Thinkalazhcha Nishchayam movie review: Director Senna Hegde has infused every frame with a lot of energy and original thinking, giving a fresh perspective on a very familiar premise.

How to lose a marriage proposal instantly in Kerala? Simple, the girl has to project herself as a feminist.

In Thinkalazhcha Nishchayam, a man flies from Dubai to tie the knot with an “innocent” (read docile) girl, who grew up in Kerala’s countryside. The man meets the prospective bride and immediately likes her. He has written a set of questions on a piece of paper. One of the questions is whether she believes in God? The girl says “yes.”

The man adds, “Even I am a believer. I often visit the temple.” The girl, in turn, responds, “Me too. Today morning I visited the temple. Next year, I want to visit Sabarimala temple.” Boom! The man is caught off-guard and the deeply misogynistic man may leave now, never to return. This is the point he realises that the girl is not that docile after all.

But, the man manages to recover from the shock quickly and gathers his wit. “You’re teasing me right?” He sees through her answers. As if he knows that growing up under the thumb of an authoritarian father, she would not know the first thing about free will. As it turns out, Suja is indeed lying about visiting Sabarimala temple. Later on in the movie, she even apologizes to Lord Ayyappa, for her impertinence. All she wanted was to trick the man into believing that the rising tide of feminism in Kerala has corrupted her mind and she is unlikely to be content with her place in the kitchen. That she may even demand equal rights. But, her efforts are in vain.

For Suja’s father Vijayan, this engagement is a matter of his pride and re-establishing his authority, which took a beating when his elder daughter rebelled against him to marry the man of her choice. At no cost, he’s willing to accept the defeat in the marriage of his younger daughter. He wants to show everyone who’s in charge in his house. His house, his rules.

Vijayan doesn’t even bother to know whether or not Suja liked the prospective groom. The groom’s family okays the girl and asks Vijayan to fix the engagement in two days as the groom needs to return to Dubai soon. Vijayan calls in all favours to make the engagement happen at such a short notice, forcing Suja to make some harsh and life-altering decisions.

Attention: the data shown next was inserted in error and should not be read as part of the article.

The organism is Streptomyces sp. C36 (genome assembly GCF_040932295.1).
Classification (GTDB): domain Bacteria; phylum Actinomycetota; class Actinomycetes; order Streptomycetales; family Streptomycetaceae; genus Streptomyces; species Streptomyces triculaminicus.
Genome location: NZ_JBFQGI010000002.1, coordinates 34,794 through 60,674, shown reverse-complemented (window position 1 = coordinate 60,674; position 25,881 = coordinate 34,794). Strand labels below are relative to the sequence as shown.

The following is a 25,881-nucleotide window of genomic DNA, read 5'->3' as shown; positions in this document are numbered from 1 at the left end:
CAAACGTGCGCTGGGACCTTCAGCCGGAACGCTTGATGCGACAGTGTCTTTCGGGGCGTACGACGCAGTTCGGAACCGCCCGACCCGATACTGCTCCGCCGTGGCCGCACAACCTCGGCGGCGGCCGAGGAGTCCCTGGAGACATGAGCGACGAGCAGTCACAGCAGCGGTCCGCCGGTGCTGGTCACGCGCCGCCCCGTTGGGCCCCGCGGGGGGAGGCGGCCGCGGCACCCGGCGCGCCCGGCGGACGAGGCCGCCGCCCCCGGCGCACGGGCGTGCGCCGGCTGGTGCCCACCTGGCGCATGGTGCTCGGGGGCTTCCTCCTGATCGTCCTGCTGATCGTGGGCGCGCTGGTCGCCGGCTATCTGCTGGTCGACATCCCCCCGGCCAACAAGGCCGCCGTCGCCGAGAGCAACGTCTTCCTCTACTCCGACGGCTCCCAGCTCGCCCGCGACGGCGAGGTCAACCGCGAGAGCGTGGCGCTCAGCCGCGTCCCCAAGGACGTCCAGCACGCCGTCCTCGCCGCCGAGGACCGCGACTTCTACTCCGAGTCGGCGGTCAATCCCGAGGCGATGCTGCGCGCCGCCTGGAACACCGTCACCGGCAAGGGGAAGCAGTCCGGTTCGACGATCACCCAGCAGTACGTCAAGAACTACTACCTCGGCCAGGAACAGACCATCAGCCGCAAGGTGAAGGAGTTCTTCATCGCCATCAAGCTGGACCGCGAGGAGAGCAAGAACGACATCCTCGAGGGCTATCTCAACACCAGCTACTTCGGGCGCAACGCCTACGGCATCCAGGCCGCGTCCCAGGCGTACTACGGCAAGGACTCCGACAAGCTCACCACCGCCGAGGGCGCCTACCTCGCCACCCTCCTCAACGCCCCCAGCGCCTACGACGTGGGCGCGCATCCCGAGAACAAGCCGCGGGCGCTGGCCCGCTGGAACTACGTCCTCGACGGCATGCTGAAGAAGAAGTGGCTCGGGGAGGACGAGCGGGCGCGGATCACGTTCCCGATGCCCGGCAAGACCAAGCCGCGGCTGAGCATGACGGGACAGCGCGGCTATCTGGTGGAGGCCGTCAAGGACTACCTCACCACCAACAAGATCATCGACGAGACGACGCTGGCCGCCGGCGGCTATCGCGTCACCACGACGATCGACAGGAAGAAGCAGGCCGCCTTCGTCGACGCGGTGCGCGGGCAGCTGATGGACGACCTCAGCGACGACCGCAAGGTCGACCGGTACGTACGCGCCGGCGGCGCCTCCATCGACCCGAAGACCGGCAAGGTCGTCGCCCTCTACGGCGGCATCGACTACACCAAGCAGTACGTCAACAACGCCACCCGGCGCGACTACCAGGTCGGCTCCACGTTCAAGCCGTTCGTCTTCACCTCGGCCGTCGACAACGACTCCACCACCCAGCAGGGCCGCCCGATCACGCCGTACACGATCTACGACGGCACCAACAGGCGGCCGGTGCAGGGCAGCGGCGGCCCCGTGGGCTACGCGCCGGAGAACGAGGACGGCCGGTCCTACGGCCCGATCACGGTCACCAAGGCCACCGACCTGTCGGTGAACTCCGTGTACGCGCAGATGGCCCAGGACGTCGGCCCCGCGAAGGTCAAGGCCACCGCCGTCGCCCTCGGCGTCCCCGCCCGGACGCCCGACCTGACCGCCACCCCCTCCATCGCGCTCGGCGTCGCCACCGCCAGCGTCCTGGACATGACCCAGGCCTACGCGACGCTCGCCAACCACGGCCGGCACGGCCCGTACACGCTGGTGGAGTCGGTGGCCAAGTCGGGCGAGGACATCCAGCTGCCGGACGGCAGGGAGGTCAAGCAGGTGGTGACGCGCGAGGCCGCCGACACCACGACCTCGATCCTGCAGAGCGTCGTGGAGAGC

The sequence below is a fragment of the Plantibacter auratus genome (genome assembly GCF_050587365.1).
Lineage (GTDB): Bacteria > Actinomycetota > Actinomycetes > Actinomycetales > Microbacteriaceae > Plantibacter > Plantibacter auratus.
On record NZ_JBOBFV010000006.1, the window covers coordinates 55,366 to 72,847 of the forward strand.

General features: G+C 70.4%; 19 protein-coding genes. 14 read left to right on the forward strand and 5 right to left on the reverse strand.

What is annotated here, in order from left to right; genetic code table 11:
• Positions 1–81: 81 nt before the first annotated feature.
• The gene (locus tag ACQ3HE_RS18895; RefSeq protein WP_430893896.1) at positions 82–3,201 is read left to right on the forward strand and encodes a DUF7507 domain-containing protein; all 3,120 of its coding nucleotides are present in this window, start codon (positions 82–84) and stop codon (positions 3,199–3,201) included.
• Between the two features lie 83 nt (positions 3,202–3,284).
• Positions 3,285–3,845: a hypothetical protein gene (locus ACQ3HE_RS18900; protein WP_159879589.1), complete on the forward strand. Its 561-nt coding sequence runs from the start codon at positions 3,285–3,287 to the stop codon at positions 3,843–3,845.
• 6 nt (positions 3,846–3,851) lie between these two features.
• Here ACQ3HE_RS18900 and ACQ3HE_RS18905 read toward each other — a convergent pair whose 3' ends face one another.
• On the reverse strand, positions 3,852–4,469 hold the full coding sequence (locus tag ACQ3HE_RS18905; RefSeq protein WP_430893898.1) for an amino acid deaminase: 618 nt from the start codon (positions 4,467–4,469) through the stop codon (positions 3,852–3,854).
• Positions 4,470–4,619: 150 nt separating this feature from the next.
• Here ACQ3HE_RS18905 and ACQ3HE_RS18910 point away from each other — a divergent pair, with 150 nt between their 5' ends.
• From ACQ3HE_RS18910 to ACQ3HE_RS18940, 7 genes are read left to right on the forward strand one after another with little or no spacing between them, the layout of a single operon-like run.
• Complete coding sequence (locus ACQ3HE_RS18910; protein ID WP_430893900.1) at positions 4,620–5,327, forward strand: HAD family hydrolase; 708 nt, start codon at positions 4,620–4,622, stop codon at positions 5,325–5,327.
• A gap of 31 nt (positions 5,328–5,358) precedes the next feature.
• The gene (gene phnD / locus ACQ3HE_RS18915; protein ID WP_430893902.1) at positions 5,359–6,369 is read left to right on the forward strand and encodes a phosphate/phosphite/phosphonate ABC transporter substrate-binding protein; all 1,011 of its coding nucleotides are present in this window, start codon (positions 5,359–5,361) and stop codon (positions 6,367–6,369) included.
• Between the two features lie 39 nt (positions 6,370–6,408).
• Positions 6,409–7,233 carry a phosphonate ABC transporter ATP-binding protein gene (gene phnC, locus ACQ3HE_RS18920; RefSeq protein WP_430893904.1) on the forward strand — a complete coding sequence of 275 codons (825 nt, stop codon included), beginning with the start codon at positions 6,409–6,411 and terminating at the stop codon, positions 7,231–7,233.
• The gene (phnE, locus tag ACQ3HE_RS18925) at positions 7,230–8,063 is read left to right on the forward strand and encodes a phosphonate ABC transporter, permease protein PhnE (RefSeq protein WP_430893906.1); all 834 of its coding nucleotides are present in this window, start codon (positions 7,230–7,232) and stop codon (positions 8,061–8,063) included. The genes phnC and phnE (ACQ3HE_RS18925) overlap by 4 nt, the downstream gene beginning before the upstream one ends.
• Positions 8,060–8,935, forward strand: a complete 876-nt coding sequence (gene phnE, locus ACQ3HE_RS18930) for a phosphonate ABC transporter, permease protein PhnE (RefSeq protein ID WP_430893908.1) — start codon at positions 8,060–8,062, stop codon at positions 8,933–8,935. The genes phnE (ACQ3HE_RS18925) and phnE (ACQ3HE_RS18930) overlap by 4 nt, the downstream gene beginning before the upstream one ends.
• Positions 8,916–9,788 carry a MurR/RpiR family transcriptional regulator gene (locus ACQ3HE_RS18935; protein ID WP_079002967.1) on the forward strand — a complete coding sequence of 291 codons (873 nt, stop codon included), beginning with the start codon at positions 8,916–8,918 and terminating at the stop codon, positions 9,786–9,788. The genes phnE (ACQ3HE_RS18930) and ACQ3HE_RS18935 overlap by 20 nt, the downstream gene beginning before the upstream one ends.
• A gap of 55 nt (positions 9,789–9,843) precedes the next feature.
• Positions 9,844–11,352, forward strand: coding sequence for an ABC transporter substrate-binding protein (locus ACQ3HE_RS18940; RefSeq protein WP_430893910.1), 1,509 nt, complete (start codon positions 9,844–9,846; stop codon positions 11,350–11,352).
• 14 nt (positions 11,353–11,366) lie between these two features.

Director Senna Hegde has infused every frame with a lot of energy and original thinking, offering a fresh perspective to a very familiar premise. Thinkalazhcha Nishchayam, which means ‘Monday is the engagement’, is not the first film with a girl planning to elope with her lover. But, the ingenious writing captures the subtle but never-ending flow of humour in mundane things, making this film surprisingly engaging and refreshing.

Cinematographer Sreeraj Raveendran’s frames are always bustling with activities while giving us an aesthetically closer view of life in the countryside. Some of the scenes play out in the dark. While we feel anxious, the characters are perfectly comfortable with moving around in pitch darkness. The director wants us to also experience their way of life.

Thinkalazhcha Nishchayam is deeply ingrained in Kerala’s nadan (traditional) lifestyle. The slang, the dense green cover around the house, the food habits, the everyday delicacies, friendships, politics in the family, politics in society and the way of life. It is not a film about a father doing evil things for the sake of his masculine pride. Instead, it is the story of a man who firmly believes in the tenets of patriarchal society, but is finally starting to accept that the times have changed and he’s not entitled to control the will and desire of his children.

More importantly, Thinkalazhcha Nishchayam has no popular faces. And yet, every actor has delivered a realized and relatable performance. Not that we have had enough of the outstanding performances of the actors brought in by the new wave of Malayalam cinema. But, it is refreshing to discover such new and promising talents and enjoy a Malayalam film without the likes of Fahadh Faasil, Suraj Venjaramoodu, or Nimisha Sajayan in it.

Thinkalazhcha Nishchayam had bagged two Kerala State Film Awards in the Second Best Film and the Best Story categories.

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